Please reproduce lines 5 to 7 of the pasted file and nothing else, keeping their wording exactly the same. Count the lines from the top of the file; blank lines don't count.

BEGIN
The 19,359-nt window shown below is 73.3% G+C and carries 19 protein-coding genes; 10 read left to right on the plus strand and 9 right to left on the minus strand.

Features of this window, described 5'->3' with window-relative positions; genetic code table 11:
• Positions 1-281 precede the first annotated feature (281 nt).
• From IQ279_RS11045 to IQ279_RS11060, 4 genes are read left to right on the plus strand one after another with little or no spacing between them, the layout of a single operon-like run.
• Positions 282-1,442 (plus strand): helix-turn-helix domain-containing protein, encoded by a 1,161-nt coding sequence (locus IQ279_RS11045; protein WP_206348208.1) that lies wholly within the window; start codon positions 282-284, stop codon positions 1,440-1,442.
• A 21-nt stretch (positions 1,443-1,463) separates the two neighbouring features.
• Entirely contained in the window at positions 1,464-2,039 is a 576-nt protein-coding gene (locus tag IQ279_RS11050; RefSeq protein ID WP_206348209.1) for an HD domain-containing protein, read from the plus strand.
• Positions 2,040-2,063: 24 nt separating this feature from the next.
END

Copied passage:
• Positions 282-1,442 (plus strand): helix-turn-helix domain-containing protein, encoded by a 1,161-nt coding sequence (locus IQ279_RS11045; protein WP_206348208.1) that lies wholly within the window; start codon positions 282-284, stop codon positions 1,440-1,442.
• A 21-nt stretch (positions 1,443-1,463) separates the two neighbouring features.
• Entirely contained in the window at positions 1,464-2,039 is a 576-nt protein-coding gene (locus tag IQ279_RS11050; RefSeq protein ID WP_206348209.1) for an HD domain-containing protein, read from the plus strand.